If you have yet to listen to Adebisi Shank, you should do something about that very soon, says Steven Lydon
Most people have the impression that the majority of Irish bands are crap. This viewpoint is sadly perpetuated by the well-intentioned ramblings of Hotpress and Phantom FM. Adebisi Shank are Irish, but fortunately have nothing to do with acoustic guitars, J1 summers or stadium rock anthems. They’re also pretty damn good, and not only by national standards. We caught up with Dublin’s finest experimental dance-rock trio shortly after their return from touring Japan, where they, no doubt, had to tear themselves away from legions of adoring female fans. Bastards.
“I still find it strange that people like our music,” says guitarist Lars, “seeing as we write pretty much for ourselves first. We just try to have fun with it and hope that people can dance to it after.” There’s obviously a strong work ethic behind all this fun though – in addition to having Japanese and European tours under their belts they play regularly to a growing fan base across the country.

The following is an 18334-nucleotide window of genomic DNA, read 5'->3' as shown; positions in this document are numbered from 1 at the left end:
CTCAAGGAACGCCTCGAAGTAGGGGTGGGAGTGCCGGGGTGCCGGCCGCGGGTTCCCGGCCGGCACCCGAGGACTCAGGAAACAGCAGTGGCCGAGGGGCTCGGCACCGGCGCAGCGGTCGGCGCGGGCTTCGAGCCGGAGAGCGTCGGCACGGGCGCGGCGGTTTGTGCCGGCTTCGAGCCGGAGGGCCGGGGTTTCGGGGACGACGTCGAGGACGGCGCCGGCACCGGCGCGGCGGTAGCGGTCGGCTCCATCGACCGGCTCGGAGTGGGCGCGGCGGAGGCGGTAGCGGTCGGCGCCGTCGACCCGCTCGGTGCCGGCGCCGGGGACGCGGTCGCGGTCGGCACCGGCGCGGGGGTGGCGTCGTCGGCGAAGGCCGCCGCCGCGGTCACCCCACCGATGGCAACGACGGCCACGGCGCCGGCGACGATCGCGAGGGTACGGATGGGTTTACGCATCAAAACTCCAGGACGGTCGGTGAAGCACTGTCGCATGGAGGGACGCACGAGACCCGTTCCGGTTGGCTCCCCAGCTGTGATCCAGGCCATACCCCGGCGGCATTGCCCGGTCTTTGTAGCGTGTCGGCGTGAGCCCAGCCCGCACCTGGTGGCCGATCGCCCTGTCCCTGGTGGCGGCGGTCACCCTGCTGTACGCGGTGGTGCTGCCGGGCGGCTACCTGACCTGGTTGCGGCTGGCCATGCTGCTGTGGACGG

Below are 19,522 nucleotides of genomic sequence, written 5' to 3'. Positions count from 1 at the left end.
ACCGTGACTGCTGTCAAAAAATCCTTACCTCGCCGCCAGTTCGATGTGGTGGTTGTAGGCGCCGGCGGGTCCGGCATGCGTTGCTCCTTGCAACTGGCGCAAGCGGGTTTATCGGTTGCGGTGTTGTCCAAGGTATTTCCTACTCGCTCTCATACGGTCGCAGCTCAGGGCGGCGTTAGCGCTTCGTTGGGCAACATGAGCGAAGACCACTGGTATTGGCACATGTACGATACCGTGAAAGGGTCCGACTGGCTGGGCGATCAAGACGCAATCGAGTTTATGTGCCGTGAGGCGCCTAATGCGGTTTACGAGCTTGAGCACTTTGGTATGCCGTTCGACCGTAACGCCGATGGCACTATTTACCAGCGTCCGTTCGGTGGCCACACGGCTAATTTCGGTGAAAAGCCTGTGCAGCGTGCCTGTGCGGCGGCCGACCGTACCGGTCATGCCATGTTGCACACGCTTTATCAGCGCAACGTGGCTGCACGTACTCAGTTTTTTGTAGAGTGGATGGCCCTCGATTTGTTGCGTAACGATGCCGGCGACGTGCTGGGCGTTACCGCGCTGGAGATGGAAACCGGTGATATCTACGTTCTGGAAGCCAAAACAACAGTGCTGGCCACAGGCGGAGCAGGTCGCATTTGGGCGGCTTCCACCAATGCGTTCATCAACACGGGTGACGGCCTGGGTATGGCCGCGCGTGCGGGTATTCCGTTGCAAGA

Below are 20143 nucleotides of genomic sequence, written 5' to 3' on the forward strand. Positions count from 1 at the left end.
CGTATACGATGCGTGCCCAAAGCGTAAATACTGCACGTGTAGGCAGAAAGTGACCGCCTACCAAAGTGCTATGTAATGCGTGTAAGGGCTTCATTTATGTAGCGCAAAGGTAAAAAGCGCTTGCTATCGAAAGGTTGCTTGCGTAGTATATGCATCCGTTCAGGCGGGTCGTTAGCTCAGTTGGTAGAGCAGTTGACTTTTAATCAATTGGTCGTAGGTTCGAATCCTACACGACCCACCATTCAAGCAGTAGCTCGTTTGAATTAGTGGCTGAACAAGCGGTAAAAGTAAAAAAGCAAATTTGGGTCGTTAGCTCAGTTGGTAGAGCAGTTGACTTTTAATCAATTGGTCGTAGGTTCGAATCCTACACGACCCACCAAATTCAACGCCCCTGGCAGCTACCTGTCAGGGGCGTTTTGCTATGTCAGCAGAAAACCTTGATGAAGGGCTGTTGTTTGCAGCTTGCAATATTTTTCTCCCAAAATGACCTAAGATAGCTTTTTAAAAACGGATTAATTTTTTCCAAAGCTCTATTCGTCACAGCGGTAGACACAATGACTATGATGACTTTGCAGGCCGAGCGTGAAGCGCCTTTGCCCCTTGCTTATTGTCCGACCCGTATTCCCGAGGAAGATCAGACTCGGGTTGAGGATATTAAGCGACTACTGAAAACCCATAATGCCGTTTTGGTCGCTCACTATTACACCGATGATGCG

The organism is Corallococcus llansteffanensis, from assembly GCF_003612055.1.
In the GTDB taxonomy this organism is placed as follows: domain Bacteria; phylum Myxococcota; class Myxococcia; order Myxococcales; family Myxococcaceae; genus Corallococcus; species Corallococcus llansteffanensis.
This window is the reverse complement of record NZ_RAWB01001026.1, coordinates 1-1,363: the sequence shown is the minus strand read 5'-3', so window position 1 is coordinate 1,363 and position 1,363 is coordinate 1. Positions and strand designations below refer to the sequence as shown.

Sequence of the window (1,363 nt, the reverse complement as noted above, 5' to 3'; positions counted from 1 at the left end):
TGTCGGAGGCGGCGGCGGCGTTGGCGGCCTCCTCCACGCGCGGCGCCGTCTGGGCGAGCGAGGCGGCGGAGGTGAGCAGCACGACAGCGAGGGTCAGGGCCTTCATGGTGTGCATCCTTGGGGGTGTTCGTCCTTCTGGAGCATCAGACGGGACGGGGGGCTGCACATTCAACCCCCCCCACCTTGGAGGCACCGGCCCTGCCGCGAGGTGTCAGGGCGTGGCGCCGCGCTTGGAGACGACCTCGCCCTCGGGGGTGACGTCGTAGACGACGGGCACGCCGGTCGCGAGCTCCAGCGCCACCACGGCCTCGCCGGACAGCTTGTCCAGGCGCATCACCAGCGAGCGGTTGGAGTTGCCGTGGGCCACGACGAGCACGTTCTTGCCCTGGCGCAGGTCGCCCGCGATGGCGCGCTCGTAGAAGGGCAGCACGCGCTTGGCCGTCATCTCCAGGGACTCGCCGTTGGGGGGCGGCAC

“Ireland is becoming a great place for instrumental bands. We get a much better response here and in Europe than we do in England. It’s also great to play to new crowds on tour, though it’s more of a challenge.” Sceptical of the large promotion companies based here, the band release and promote their material through the new Irish independent label The Richter Collective.
It seems like the band is picking up momentum on the back of the
“I still find it strange that people like our music, seeing as we write pretty much for ourselves first. We just try to have fun with it and hope that people can dance to it after.”
music and their live show alone, having gone criminally unmentioned by our own press. Adebisi court musical complexity without a hint of pretentiousness. This is achieved without needing to sacrifice the dance-ability so crucial to the success of bands like Foals and Battles today. Intricate guitar loops, time signature changes and jagged stop-start dynamics collide face first with dancing on tables, diving into the crowd, and lots of impassioned, sweaty rocking. It’s all totally absurd, and it’s glorious. “I’d say the songs are more intact on record, but I think it’s really important to have fun on stage and give a good performance. It’s what we’d like to see a band doing if we were watching.”
Adebisi Shank’s first album This is the Album of a Band Called Adebisi Shank can be picked up in Dublin from Road Records, City Discs and other stores across the country. Make sure you give these guys a listen.